This repository contains the source code for Certgrinder, including docs. Read more on ReadTheDocs: https://certgrinder.readthedocs.io/en/latest/
Certgrinder is a client/server system written in Python to handle Letsencrypt certificate issuing on a central host (the Certgrinder server), rather than on the machines which need the certificates (the Certgrinder clients). This is accomplished by redirecting the LetsEncrypt challenges to the Certgrinder server. For
DNS-01 challenges this is done with a
CNAME record and for
HTTP-01 challenges it is done with a
HTTP 301 redirect.
To get a certificate the Certgrinder client calls the Certgrinder server (typically over
SSH) with a
stdin and (if all goes well) get a signed certificate in return on
Certgrinder support both
ECDSA keys and certificates, and defaults to getting both kinds.
Read more on ReadTheDocs: https://certgrinder.readthedocs.io/en/latest/
There is a Docker image for the client at https://hub.docker.com/r/certgrinder/certgrinder
The approach with a central host serving all challenges simplifies getting certificates for stuff like loadbalanced or anycast services, where it can be impossible to predict which cluster node the LetsEncrypt challenge checker will hit when using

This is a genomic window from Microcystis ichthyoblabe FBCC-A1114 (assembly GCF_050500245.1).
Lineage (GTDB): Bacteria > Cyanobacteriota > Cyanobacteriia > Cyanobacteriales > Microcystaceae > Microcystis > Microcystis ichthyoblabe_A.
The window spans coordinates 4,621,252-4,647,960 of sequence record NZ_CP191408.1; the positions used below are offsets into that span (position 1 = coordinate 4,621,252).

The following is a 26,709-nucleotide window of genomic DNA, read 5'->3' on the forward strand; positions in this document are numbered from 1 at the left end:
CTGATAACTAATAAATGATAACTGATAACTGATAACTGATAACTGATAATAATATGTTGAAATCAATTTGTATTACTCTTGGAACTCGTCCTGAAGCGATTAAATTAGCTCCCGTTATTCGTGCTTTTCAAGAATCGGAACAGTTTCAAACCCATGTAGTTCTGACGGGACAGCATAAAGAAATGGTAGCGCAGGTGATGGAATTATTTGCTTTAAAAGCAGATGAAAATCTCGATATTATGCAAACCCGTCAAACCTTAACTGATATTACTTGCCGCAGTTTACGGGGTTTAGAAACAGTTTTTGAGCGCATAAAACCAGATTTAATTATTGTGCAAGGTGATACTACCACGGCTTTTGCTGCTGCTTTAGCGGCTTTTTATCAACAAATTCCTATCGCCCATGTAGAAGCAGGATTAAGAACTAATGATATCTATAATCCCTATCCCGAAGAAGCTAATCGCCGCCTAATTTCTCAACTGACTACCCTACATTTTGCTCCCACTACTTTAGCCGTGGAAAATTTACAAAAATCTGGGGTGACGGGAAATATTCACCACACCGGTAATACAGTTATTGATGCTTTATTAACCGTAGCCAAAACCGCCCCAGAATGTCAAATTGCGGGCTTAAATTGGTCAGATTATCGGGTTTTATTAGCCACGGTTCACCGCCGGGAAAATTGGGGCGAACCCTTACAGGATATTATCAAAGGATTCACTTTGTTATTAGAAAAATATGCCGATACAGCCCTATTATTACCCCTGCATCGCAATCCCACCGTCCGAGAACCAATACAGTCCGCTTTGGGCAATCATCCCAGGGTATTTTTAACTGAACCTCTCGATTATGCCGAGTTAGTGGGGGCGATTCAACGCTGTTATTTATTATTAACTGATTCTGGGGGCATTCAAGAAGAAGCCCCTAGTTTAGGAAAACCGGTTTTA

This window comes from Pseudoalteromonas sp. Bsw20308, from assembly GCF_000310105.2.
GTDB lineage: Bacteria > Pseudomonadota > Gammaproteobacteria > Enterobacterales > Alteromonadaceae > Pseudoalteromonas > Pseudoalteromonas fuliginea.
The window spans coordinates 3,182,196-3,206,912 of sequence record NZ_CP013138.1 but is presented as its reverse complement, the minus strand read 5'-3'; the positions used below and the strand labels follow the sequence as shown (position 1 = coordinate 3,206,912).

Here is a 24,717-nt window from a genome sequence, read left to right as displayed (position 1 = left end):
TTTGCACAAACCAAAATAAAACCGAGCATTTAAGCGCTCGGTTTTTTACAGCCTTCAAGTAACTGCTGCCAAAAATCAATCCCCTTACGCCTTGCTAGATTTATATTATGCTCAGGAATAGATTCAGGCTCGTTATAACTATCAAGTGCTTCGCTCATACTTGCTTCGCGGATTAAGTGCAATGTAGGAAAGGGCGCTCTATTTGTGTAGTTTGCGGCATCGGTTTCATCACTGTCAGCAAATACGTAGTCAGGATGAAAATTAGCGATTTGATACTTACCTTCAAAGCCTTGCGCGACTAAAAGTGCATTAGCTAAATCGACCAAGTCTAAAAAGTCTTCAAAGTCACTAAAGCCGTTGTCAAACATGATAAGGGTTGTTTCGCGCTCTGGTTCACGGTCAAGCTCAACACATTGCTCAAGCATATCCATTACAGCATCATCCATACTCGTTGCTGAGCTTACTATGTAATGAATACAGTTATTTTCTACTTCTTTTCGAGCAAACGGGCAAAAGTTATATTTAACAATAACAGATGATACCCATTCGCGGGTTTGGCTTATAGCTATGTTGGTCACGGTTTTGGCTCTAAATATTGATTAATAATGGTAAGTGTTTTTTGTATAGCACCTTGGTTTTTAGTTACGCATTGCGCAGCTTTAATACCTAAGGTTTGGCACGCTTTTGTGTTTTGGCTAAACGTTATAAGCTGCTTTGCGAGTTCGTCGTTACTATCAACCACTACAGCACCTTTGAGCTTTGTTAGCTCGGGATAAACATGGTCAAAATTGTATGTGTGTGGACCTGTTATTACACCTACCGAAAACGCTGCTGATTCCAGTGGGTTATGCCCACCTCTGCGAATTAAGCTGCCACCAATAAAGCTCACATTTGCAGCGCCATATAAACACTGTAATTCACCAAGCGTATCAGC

DNS-01with a separate delegated zone dedicated to serve the challenges is safer than opening up dynamic updates of your primary zone(s) with your provider.
Migrating services to new infrastructure becomes simpler because the new infrastructure can get real certificates before changing DNS to point to the new infrastructure.
Certgrinder makes it trivial to get certificates for infrastructure behind firewalls or even on networks with no Internet connection. As long as the Certgrinder client can reach the Certgrinder server it is possible to use
DNS-01to issue certificates for the client.
Certgrinder does not rotate the RSA/ECDSA keypair on each certificate renewal, which makes
TLSAand similar public key pinning easy. The Certgrinder client can output and check such
SPKIpins for the keypairs it manages, as well as checking correctness of
TLSArecords in the DNS.
Certgrinder supports fetching OCSP responses via the Certgrinder server. Having Certgrinder fetch the OCSP response makes it possible to configure OCSP stapling without relying on the various TLS servers own OCSP-fetching implementation. It also means that OCSP stapling can be done on servers behind strict firewalls or with no Internet connection, as the communication with CA is done via the Certgrinder server.
Certgrinder supports alternate chain selection and understands the longer chain used by LetsEncrypt since May 2021.
The central host with the LetsEncrypt signing stack is called the "Certgrinder server". The individual servers (the ones that need the certificates) are called "Certgrinder clients". These match the two Python packages